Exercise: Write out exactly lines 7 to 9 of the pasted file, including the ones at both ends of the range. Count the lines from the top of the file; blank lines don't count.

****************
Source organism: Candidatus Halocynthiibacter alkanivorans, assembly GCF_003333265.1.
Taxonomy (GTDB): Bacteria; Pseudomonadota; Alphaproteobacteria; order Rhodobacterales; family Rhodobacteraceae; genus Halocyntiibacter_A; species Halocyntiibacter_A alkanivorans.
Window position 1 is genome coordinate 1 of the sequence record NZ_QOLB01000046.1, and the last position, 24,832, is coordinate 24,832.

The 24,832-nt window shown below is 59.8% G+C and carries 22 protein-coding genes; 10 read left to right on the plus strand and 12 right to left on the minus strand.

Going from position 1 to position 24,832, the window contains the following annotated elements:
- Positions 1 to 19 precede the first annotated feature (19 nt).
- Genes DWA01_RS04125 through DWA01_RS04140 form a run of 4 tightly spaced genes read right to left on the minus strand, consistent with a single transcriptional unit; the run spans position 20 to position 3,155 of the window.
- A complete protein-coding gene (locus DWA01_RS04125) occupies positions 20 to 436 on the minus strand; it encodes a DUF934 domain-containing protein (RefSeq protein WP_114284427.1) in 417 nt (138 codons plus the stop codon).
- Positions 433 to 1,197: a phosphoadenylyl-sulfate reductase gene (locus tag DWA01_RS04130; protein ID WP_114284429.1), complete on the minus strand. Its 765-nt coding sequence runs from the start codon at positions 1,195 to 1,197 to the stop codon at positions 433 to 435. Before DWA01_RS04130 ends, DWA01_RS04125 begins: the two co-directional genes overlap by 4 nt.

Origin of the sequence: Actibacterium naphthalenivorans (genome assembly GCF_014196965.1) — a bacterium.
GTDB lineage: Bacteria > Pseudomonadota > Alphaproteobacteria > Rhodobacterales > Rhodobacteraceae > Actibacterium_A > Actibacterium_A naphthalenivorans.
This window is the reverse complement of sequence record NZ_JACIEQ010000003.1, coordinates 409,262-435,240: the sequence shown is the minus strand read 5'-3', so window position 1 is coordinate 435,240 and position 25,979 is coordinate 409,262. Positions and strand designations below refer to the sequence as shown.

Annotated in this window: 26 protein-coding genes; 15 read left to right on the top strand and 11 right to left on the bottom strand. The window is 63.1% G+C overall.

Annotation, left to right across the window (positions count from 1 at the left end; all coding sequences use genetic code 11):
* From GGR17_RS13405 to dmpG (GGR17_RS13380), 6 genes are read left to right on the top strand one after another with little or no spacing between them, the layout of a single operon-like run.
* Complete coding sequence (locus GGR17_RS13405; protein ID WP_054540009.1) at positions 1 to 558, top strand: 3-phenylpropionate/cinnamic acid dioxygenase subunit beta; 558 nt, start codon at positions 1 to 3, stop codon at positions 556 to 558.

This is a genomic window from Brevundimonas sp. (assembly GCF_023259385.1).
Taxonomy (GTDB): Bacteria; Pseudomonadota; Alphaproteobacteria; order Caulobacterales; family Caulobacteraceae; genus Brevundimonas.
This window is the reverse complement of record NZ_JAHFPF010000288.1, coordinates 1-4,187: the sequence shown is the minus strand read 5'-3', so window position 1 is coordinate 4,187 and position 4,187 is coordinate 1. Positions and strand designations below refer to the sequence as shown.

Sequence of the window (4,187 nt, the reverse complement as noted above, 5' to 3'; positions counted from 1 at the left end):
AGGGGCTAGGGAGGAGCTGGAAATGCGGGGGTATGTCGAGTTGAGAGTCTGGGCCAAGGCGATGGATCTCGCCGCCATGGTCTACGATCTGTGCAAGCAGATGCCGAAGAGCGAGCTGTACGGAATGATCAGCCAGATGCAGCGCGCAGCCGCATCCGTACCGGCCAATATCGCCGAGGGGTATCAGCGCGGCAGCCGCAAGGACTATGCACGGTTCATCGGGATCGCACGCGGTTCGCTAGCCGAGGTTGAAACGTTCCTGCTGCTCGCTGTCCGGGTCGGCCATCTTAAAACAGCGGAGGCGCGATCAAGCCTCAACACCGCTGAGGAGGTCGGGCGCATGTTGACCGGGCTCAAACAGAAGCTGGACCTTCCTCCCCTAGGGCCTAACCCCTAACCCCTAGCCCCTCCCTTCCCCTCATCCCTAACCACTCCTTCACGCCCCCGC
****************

- Genes DWA01_RS04125 through DWA01_RS04140 form a run of 4 tightly spaced genes read right to left on the minus strand, consistent with a single transcriptional unit; the run spans position 20 to position 3,155 of the window.
- A complete protein-coding gene (locus DWA01_RS04125) occupies positions 20 to 436 on the minus strand; it encodes a DUF934 domain-containing protein (RefSeq protein WP_114284427.1) in 417 nt (138 codons plus the stop codon).
- Positions 433 to 1,197: a phosphoadenylyl-sulfate reductase gene (locus tag DWA01_RS04130; protein ID WP_114284429.1), complete on the minus strand. Its 765-nt coding sequence runs from the start codon at positions 1,195 to 1,197 to the stop codon at positions 433 to 435. Before DWA01_RS04130 ends, DWA01_RS04125 begins: the two co-directional genes overlap by 4 nt.